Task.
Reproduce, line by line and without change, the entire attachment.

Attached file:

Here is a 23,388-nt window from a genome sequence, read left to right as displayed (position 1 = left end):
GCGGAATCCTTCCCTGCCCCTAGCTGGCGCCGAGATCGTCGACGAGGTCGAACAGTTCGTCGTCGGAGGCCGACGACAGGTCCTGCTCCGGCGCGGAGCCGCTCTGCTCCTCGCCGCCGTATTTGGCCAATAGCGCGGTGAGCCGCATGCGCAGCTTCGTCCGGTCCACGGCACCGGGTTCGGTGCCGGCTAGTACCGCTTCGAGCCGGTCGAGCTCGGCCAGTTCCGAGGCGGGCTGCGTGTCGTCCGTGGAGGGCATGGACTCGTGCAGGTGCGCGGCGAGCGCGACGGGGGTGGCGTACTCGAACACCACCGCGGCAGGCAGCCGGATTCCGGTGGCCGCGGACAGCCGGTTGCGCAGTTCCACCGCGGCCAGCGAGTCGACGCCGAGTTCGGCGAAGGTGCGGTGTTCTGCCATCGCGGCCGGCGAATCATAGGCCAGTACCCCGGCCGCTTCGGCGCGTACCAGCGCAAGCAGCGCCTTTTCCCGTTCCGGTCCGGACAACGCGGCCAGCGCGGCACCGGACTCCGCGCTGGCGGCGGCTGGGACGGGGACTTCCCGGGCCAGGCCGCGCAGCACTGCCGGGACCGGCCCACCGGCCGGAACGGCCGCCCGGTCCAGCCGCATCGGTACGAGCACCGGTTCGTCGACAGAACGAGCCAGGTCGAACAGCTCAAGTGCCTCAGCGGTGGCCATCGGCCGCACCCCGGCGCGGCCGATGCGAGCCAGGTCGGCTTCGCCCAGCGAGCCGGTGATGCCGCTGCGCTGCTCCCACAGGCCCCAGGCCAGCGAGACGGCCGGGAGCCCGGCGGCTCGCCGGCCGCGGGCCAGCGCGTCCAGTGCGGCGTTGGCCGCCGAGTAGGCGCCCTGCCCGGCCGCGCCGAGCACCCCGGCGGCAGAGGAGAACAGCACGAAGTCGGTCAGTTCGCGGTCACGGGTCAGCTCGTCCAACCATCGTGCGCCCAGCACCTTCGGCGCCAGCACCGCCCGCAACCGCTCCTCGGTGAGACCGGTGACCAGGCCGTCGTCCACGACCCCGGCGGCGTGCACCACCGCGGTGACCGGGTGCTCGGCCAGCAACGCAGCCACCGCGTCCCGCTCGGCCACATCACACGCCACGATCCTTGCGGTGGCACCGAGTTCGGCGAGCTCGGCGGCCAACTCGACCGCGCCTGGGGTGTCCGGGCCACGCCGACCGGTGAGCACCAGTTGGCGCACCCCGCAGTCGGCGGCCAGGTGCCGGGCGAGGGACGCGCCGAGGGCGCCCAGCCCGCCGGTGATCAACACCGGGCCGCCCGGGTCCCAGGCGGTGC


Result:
Here is a 23,388-nt window from a genome sequence, read left to right as displayed (position 1 = left end):
GCGGAATCCTTCCCTGCCCCTAGCTGGCGCCGAGATCGTCGACGAGGTCGAACAGTTCGTCGTCGGAGGCCGACGACAGGTCCTGCTCCGGCGCGGAGCCGCTCTGCTCCTCGCCGCCGTATTTGGCCAATAGCGCGGTGAGCCGCATGCGCAGCTTCGTCCGGTCCACGGCACCGGGTTCGGTGCCGGCTAGTACCGCTTCGAGCCGGTCGAGCTCGGCCAGTTCCGAGGCGGGCTGCGTGTCGTCCGTGGAGGGCATGGACTCGTGCAGGTGCGCGGCGAGCGCGACGGGGGTGGCGTACTCGAACACCACCGCGGCAGGCAGCCGGATTCCGGTGGCCGCGGACAGCCGGTTGCGCAGTTCCACCGCGGCCAGCGAGTCGACGCCGAGTTCGGCGAAGGTGCGGTGTTCTGCCATCGCGGCCGGCGAATCATAGGCCAGTACCCCGGCCGCTTCGGCGCGTACCAGCGCAAGCAGCGCCTTTTCCCGTTCCGGTCCGGACAACGCGGCCAGCGCGGCACCGGACTCCGCGCTGGCGGCGGCTGGGACGGGGACTTCCCGGGCCAGGCCGCGCAGCACTGCCGGGACCGGCCCACCGGCCGGAACGGCCGCCCGGTCCAGCCGCATCGGTACGAGCACCGGTTCGTCGACAGAACGAGCCAGGTCGAACAGCTCAAGTGCCTCAGCGGTGGCCATCGGCCGCACCCCGGCGCGGCCGATGCGAGCCAGGTCGGCTTCGCCCAGCGAGCCGGTGATGCCGCTGCGCTGCTCCCACAGGCCCCAGGCCAGCGAGACGGCCGGGAGCCCGGCGGCTCGCCGGCCGCGGGCCAGCGCGTCCAGTGCGGCGTTGGCCGCCGAGTAGGCGCCCTGCCCGGCCGCGCCGAGCACCCCGGCGGCAGAGGAGAACAGCACGAAGTCGGTCAGTTCGCGGTCACGGGTCAGCTCGTCCAACCATCGTGCGCCCAGCACCTTCGGCGCCAGCACCGCCCGCAACCGCTCCTCGGTGAGACCGGTGACCAGGCCGTCGTCCACGACCCCGGCGGCGTGCACCACCGCGGTGACCGGGTGCTCGGCCAGCAACGCAGCCACCGCGTCCCGCTCGGCCACATCACACGCCACGATCCTTGCGGTGGCACCGAGTTCGGCGAGCTCGGCGGCCAACTCGACCGCGCCTGGGGTGTCCGGGCCACGCCGACCGGTGAGCACCAGTTGGCGCACCCCGCAGTCGGCGGCCAGGTGCCGGGCGAGGGACGCGCCGAGGGCGCCCAGCCCGCCGGTGATCAACACCGGGCCGCCCGGGTCCCAGGCGGTGC